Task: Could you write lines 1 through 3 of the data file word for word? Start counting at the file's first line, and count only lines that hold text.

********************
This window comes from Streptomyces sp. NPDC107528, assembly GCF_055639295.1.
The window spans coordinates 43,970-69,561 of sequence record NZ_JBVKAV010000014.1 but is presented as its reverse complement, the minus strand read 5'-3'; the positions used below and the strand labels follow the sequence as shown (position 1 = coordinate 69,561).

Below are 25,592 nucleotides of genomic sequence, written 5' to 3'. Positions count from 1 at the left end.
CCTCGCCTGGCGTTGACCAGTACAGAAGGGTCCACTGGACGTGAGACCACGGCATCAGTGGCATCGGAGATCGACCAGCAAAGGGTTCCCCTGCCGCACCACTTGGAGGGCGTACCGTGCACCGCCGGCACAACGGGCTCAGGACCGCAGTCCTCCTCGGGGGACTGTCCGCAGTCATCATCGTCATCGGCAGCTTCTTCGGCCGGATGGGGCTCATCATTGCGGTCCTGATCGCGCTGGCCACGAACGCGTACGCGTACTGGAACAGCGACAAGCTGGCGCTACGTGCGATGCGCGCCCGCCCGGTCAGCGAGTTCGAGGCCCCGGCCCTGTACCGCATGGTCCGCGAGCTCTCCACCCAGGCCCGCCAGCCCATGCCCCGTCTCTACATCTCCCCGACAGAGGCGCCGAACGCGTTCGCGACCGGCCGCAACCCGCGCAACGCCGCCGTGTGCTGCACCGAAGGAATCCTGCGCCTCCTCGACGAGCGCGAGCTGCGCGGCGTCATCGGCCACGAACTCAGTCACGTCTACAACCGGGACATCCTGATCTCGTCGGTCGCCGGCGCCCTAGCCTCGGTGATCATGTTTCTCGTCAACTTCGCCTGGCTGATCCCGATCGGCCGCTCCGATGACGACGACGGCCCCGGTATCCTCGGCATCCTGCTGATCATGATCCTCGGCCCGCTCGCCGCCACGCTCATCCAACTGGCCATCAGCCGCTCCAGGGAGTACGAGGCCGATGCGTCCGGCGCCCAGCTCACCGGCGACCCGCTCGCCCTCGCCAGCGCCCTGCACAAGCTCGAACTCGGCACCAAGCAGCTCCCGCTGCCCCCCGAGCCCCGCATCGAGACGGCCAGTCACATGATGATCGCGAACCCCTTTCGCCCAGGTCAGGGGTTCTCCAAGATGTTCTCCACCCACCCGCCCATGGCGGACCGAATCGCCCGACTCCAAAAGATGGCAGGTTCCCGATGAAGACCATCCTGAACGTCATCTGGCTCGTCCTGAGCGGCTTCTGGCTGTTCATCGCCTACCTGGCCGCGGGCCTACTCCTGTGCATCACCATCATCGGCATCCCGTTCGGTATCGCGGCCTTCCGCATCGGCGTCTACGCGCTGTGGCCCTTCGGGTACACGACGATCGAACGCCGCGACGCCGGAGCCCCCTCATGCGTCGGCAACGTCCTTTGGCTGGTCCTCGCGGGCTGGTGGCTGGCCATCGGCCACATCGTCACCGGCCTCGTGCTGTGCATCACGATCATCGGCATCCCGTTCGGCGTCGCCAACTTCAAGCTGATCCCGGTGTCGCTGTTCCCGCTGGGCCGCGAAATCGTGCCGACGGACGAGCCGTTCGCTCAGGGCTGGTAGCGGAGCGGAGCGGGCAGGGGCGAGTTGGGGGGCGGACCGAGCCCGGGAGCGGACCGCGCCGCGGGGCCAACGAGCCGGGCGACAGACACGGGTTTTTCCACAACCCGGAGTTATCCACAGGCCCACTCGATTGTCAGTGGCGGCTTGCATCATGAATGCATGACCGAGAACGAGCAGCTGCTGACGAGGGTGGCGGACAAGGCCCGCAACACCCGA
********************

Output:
This window comes from Streptomyces sp. NPDC107528, assembly GCF_055639295.1.
The window spans coordinates 43,970-69,561 of sequence record NZ_JBVKAV010000014.1 but is presented as its reverse complement, the minus strand read 5'-3'; the positions used below and the strand labels follow the sequence as shown (position 1 = coordinate 69,561).

Below are 25,592 nucleotides of genomic sequence, written 5' to 3'. Positions count from 1 at the left end.